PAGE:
Inspector General Horowitz is directly referring to the DOJ rules I cited above. He also discusses Departmental policies regarding text messages as it applies to Page and Strzok:
Because these messages were exchanged on government systems and devices, they were never “private.” Every Department employee sees a notice each time he or she logs onto the Department’s network informing him or her that there is no reasonable expectation of privacy in communications exchanged on government systems.
These messages were at all times potentially subject to being reviewed by others (including the Office of Inspector General) and to being disclosed to the public.
Finally, Horowitz invokes the FBI Records Management Training, which specifies: “While all documents are viewed for privilege and redacted prior to release, there is no claim of privilege covering inappropriate or embarrassing statements.”
To my knowledge, no one from the DOJ has ever provided a direct rationale to Congress for redactions contained throughout the Page/Strzok texts. Nor have members of Congress aggressively pushed the DOJ for a consistent rationale or approach in regards to the entire redaction process.
The issue of the text redactions differs materially from the redactions in the FISA application renewal on Trump campaign adviser Carter Page.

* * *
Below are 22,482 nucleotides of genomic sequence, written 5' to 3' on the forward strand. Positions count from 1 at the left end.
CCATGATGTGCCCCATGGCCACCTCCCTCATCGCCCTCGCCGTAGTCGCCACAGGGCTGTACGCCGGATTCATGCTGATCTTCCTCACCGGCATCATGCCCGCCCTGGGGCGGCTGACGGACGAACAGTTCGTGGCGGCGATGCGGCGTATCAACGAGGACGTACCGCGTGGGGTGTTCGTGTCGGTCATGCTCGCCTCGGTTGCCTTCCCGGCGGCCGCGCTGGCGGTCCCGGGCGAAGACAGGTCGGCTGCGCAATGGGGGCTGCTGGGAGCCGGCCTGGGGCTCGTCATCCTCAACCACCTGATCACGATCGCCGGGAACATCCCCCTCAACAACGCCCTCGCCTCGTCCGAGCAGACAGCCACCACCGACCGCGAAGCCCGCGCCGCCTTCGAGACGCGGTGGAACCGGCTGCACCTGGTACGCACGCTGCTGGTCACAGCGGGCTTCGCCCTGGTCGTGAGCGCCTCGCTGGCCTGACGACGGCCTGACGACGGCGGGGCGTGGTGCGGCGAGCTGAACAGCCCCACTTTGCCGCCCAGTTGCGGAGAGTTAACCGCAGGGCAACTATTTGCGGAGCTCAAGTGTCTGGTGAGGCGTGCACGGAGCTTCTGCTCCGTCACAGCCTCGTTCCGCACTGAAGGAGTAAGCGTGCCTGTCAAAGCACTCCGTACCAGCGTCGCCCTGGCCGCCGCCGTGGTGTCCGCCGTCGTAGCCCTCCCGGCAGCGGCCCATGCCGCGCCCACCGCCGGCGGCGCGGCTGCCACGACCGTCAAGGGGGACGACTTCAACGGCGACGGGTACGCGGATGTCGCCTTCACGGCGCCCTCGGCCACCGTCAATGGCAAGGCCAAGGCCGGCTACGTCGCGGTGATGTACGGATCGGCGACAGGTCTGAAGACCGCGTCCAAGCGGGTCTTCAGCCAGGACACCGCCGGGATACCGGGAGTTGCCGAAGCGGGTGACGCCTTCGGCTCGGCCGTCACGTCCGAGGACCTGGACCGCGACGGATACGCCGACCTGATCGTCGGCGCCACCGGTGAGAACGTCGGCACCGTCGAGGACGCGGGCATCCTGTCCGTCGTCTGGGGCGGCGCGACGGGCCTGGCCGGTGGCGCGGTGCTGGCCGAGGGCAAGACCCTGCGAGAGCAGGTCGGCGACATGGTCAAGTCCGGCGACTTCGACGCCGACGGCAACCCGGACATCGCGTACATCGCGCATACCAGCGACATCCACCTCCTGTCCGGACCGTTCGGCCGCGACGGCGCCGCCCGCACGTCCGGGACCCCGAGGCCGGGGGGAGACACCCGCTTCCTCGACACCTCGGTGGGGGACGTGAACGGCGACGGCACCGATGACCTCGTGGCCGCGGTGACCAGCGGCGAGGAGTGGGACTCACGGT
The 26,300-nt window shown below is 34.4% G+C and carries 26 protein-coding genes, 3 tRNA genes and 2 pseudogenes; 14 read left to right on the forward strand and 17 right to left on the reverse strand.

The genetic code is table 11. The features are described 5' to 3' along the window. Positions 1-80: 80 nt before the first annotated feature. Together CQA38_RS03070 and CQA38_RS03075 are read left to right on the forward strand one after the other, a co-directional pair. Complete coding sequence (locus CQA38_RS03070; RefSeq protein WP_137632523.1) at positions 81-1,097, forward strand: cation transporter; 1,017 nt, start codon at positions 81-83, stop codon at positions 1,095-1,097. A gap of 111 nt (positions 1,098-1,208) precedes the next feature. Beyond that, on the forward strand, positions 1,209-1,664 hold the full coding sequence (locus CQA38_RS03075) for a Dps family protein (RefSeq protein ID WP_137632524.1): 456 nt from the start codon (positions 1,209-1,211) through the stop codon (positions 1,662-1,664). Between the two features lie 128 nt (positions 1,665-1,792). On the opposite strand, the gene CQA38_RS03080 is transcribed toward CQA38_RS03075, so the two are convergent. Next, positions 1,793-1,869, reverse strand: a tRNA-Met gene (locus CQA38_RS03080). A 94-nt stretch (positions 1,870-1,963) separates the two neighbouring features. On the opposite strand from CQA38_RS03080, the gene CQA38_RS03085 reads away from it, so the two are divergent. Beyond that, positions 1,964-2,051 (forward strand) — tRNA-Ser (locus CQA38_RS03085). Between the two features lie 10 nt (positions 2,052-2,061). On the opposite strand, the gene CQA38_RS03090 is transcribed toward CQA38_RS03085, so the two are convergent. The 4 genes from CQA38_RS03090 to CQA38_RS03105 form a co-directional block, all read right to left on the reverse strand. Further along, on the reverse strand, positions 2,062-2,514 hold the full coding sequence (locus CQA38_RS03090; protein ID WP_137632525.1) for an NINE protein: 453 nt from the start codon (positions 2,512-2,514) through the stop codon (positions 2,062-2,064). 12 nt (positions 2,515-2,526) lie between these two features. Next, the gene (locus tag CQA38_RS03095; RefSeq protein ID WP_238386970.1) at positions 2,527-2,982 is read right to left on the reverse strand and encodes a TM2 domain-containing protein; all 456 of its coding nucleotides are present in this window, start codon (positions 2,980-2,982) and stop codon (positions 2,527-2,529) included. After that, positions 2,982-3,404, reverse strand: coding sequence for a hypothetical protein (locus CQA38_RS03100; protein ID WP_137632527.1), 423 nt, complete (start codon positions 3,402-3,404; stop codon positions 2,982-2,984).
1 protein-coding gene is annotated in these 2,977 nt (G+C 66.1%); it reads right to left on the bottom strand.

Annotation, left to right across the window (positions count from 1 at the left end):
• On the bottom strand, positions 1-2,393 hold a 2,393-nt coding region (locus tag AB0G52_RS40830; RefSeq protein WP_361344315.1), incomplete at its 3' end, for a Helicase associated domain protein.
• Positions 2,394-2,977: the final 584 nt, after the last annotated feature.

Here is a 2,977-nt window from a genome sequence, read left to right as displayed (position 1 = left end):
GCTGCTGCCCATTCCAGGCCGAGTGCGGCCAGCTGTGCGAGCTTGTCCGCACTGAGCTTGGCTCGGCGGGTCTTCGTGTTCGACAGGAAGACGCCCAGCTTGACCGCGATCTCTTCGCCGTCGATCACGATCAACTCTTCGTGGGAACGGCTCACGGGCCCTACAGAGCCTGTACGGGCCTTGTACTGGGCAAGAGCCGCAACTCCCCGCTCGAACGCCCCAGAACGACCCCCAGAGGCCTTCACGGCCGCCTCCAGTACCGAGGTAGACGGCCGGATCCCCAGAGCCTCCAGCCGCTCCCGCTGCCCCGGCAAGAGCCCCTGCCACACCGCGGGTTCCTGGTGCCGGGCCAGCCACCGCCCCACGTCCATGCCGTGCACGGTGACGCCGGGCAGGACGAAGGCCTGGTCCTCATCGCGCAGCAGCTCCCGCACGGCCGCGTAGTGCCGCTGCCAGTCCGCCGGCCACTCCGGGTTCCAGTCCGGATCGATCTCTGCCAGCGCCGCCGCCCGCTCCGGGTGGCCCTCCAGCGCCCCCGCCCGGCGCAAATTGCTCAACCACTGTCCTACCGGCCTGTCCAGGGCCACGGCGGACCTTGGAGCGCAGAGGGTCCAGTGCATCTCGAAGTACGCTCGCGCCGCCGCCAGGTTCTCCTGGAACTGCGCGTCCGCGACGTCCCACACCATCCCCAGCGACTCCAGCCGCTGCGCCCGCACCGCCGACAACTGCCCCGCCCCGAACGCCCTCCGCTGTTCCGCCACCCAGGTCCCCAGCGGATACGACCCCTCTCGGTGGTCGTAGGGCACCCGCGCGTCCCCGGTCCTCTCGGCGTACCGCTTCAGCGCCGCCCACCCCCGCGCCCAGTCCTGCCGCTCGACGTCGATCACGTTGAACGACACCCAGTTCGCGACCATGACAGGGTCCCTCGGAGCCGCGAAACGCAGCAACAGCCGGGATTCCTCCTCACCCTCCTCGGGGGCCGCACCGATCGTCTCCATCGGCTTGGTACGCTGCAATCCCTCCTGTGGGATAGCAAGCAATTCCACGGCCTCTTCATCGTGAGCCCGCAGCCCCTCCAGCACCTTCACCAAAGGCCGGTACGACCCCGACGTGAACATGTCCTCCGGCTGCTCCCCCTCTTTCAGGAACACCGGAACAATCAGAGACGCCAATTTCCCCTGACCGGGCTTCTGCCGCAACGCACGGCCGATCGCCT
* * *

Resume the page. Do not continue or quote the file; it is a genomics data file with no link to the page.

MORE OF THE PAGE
Unlike the Page FISA application, which details “sources and methods,” there should be no such issue in the Page/Strzok texts. There should be no classified information or national security issues present. Exposure of misdeeds does not merit redaction.
I’ve personally gone through hundreds—if not thousands—of the Page/Strzok texts. I compared originally redacted texts with those for which redactions were later removed or disclosed by Horowitz or Sen. Ron Johnson (R-WI).
In the process, I’ve seen numerous instances of questionable actions by FBI employees. However, I’ve yet to find anything remotely bordering on classified or relating to national security.
The redactions were likely put in place to keep questionable or illegal activities by the FBI and DOJ from being made public. Now, the DOJ is going to have to defend those actions. They’ve boxed themselves into a catch-22.
If the texts are provided in unredacted format, they will almost certainly reveal that there was never a need for redactions to begin with. If the DOJ continues to insist on keeping those redactions in place, they are going to be forced to provide real and material reasons for doing so.
Congressmen with high-level security clearances, such as Rep. Devin Nunes (R-Calif.) and Sen. Chuck Grassley (R-Iowa), are going to rightfully demand to see the underlying, still-unredacted information.
Either way, the texts will ultimately come out. And they will almost certainly show what most of us already know: there was never a legal reason for the redactions in the first place.
The redactions were being used for one purpose and one purpose only—to provide the DOJ with protection from Congressional and public sunlight.
Jeff Carlson is a CFA® Charterholder. He worked for 20 years as an analyst and portfolio manager in the high-yield bond market. He runs the website TheMarketsWork.com